Hundreds of Aucklanders turned out to get jabbed at an event on Saturday intended to be the city’s largest Māori vaccination drive.
Held in Māngere's town centre, organisers said it was about continuing the momentum achieved from Super Saturday earlier this month.
“Our team has been busy contacting more than 6,000 enrolled patients in the Māngere area to encourage them to come out”, said Bindi Norwell, ProCare’s Chief Executive.
Turuki Health Care’s Chief Executive Te Puea Winiata adding, "we've done a huge comms exercise."
1News was with student army volunteers on Friday as they delivered pamphlets, promoting the event.
The big push is because Counties Manukau DHB still needs 6,661 jabs to reach its 90 per cent first dose target.
Across the city, more than 17,000 still need to be vaccinated to get Auckland’s Māori population to 90 per cent, with first doses.
Manurewa-Papakura Ward Councillor Daniel Newman said, “I've never known a time in our community tougher than what we're experiencing at the moment.”
Winiata, who's been looking at the numbers said, "we're really concerned about the low vaccination rates for whānau in Mangere."
A number of organisations worked together on Saturday's event, including ProCare, Turuki Health Care, Waikato Tainui and Hāpai te Hauora.
ProCare's Mihi Blair said the team work's important, because, "we're all in the same waka".
"Collective effort is a must when you're working with whānau Māori in particular."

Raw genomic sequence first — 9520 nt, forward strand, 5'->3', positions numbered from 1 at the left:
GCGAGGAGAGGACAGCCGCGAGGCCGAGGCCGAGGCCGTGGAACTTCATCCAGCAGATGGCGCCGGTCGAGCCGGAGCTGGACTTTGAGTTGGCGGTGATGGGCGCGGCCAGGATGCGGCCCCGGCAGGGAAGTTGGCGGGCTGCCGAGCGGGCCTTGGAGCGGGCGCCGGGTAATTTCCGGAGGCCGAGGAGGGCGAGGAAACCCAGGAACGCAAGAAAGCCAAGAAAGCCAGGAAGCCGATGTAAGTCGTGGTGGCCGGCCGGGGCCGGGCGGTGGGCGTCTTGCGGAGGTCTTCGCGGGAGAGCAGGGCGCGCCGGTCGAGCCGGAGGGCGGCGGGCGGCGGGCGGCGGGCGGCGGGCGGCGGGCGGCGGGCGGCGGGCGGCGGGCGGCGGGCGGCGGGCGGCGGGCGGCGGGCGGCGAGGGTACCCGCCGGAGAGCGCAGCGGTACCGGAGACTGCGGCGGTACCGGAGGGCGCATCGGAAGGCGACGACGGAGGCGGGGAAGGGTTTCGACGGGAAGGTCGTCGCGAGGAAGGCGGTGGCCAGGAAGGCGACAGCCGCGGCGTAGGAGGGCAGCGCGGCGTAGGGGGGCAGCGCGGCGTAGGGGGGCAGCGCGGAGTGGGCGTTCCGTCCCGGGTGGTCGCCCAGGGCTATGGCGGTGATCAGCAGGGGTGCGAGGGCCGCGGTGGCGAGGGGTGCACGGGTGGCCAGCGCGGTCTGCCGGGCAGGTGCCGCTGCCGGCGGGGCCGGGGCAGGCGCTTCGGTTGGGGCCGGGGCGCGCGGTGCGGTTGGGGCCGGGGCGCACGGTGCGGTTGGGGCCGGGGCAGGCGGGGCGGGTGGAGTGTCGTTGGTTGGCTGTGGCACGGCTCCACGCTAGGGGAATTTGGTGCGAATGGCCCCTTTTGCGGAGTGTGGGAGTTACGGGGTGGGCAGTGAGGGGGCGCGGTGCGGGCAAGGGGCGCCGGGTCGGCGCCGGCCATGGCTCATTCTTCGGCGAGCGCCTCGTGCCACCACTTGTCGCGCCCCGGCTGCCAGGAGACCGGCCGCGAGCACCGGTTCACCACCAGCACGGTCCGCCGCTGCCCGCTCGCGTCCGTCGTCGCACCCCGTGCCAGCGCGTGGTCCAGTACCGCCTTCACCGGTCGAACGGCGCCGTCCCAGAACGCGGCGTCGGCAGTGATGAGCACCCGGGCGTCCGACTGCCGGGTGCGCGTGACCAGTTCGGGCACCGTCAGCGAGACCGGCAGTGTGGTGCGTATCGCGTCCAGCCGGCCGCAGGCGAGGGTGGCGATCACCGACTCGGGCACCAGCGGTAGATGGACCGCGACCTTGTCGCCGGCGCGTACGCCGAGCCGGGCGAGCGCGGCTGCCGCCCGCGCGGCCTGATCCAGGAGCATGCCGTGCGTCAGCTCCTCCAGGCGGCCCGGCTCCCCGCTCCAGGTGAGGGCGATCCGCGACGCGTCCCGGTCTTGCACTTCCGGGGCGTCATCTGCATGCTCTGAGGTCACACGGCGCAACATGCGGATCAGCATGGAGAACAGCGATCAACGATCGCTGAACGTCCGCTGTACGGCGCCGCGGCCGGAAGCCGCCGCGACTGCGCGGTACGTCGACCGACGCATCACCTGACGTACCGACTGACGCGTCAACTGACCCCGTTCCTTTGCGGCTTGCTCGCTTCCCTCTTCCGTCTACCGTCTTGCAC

The event had free food, voucher giveaways, health checks and entertainment from artists including King Kapisi for people to enjoy during their observation periods.
There was also special consideration for the disabled community at the vaccination drive.
Winiata said: "They are another part of our community that haven't been well served by the rollout of the vaccination programme, so today we've got our deaf signers up there, we've got wheelchair access and a quieter environment".
Brandy Watene-Paul, who's deaf, and came along for her second vaccination.
"With an interpreter, I feel really comfortable with this process," she said. "I was bit nervous about it and the interpreter was pivotal in that process."
1News spoke to many who made the call to get their first dose of the Pfizer vaccination today.
One said he'd made the call due to "peer pressure", with another saying he just wanted to protect his family.
An event at Rosehill College also drew in many first timers.
One woman brought three of her children to all receive their first jabs.
Another mother said she decided to roll up her sleeve, after her 17-year-old daughter-in-law in Melbourne contracted Covid-19.
"That's what changed my mind, I was against it... I didn't believe in it, now I do," she said.